Retinoids (also known as vitamin A derivatives) are a much loved ingredient by anyone who is remotely interested in skincare. They are known for treating the signs of aging and acne however, we also know that some people, especially if you have sensitive skin, can have adverse effects to it that cause the skin to become irritated.
That’s where bakuchiol comes in. This is an ingredient that s derived from the babchi plant (Psoralea corylifolia) and is becoming prominent in skincare because it is suggested that as an ingredient it can do the same thing that retinoids can but without the adversity. So much so that it has been crowned the “the natural alternative to retinol”.
Do they both slow down signs of aging?
A paper published in 2018 showed some very promising results. This particular study had 44 participants that were asked to apply either bakuchiol 0·5% cream twice daily or retinol 0·5% cream daily for 12 weeks. A facial photograph and analytical system was used to obtain and analyse high‐resolution photographs of patients at 0, 4, 8 and 12 weeks. The results? Bakuchiol and retinol both significantly decreased wrinkle surface area and hyperpigmentation. However, the retinol users reported more facial skin scaling and stinging. Based on this report we can assume it’s true – the benefits of bakuchiol are the same as retinol but without the side effects.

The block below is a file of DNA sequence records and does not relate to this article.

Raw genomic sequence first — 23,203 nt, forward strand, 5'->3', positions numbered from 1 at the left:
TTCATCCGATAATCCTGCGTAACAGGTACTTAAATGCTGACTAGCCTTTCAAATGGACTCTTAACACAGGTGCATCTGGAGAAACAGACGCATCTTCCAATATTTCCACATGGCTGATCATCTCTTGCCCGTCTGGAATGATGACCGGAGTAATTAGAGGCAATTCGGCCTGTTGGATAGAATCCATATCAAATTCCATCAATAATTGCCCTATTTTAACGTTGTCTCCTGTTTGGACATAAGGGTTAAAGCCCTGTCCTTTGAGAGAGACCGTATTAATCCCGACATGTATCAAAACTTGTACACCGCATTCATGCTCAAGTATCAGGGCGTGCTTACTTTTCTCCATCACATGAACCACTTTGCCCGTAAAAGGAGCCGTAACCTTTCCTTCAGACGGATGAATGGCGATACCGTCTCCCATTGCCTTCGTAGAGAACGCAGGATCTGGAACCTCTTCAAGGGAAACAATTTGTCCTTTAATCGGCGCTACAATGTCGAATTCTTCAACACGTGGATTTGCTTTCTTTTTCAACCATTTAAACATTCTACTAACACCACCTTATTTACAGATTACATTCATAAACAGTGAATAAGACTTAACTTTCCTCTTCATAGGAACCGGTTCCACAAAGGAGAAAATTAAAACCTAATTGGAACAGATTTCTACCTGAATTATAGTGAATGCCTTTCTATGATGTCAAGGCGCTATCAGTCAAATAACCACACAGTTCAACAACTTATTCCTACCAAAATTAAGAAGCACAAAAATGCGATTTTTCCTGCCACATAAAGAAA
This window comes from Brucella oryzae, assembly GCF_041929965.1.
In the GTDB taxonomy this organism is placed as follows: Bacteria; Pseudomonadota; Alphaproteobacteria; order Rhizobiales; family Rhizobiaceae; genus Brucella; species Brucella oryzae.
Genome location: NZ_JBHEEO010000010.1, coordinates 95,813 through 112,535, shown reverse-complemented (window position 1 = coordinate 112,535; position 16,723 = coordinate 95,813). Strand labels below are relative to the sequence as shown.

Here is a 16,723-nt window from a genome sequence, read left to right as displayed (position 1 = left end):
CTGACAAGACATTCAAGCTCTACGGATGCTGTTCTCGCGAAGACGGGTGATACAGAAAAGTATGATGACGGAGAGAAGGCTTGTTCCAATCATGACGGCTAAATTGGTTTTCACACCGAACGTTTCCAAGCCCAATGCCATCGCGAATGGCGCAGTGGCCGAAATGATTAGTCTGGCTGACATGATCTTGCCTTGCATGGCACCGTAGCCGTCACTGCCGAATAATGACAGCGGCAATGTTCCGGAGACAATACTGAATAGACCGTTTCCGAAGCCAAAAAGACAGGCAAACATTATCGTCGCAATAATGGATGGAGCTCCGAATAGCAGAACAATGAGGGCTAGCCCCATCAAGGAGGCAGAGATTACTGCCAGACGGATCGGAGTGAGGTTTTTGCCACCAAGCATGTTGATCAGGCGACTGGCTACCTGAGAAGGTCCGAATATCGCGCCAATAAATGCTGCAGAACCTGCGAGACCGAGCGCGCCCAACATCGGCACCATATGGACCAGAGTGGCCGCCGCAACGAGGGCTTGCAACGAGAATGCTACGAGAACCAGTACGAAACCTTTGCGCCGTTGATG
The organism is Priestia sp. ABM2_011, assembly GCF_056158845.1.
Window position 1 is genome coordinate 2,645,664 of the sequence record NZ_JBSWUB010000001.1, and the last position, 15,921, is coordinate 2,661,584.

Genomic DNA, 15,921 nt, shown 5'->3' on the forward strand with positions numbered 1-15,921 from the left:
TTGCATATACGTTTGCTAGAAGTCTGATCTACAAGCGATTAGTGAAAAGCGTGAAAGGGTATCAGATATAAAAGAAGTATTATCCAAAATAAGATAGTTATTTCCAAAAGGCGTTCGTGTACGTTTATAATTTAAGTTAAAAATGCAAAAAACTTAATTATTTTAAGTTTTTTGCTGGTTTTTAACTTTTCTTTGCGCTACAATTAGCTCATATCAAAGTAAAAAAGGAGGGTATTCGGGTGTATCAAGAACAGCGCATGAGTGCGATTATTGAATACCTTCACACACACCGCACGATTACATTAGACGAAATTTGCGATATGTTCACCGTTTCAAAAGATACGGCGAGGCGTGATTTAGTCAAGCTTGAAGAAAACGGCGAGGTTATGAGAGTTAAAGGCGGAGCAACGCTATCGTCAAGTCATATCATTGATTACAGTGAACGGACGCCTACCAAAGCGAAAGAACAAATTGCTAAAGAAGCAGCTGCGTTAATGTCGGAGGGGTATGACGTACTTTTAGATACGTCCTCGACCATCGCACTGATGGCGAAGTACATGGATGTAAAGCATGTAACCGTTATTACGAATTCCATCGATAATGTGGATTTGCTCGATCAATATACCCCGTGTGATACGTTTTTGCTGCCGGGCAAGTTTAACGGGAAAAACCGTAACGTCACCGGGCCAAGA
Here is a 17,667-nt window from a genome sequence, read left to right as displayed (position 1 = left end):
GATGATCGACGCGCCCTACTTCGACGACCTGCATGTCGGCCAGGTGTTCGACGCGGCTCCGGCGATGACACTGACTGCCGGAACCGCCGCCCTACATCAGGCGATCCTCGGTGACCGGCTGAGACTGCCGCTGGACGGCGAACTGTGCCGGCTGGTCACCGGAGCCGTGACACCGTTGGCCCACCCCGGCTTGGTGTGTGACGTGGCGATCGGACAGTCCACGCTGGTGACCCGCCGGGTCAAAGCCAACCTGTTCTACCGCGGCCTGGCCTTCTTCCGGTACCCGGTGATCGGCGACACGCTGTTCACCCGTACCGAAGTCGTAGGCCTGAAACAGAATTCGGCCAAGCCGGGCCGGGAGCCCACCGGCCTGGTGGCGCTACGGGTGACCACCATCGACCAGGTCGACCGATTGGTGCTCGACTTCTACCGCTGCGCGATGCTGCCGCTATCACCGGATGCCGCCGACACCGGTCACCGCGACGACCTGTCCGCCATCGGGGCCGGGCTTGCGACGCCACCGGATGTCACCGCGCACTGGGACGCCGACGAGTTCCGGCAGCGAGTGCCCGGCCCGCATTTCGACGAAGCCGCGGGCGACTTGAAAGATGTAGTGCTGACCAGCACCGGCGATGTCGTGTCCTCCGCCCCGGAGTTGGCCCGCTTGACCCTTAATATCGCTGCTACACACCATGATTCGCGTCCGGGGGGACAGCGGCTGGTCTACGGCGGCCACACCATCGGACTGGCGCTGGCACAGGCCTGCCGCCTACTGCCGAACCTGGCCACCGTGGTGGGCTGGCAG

The above study is the most recent and relevant that I could find but other studies have also commented on the antioxidant and anti-inflammatory benefits of bakuchiol.
How different are they?
The same study from 2018 also tells us that both compounds have shown the ability to induce similar gene expression in the skin and that can lead to improvement of cutaneous photodamage, which as you all know, is a big contributor to aging. Retinol/tretinoin (the active compound that retinol changes to in vivo) and bakuchiol both also stimulate collagen production, which is a key competent in any anti-aging ingredient. This means that there are similarities in how they affect cell pathways.
But there are definite differences between the two as other research has suggested that, although bakuchiol has a similar structure to retinol, it doesn’t seem to act via the same retinoic acid receptors as retinol. Also, in another study, researchers found that bakuchiol was actually better than retinol at slowing down the activity of two matrix metalloprotease enzymes that break down collagen and elastin, MMP-1 and MMP-12.
So, they produce a very similar result with slightly different methods. Only more research will be able to tell us how much the exact route that bakuchiol takes differs from retinol and whether it has any more benefit to the skin.
There is no doubt at the moment that bakuchiol is an effective ingredient when it come to anti-aging however, many still believe that it does not outweigh the benefits of retinoids/retinol for one very simple reason. There isn’t enough data on 1. bakuchiol as an ingredient 2. retinol/tretinoin vs bakuchiol.
In my opinion that isn’t enough to dismiss the benefits of bakuchiol however it would be more assuring if there were more studies on it’s skincare benefits. This is likely to change over time and when it does, it has the potential to become another industry gold standard as retinoids already are.
It’s also important to note that if you have sensitive skin or are pregnant bakuchiol is a safe and effective alternative to retinol, that’s not just marketing fluff.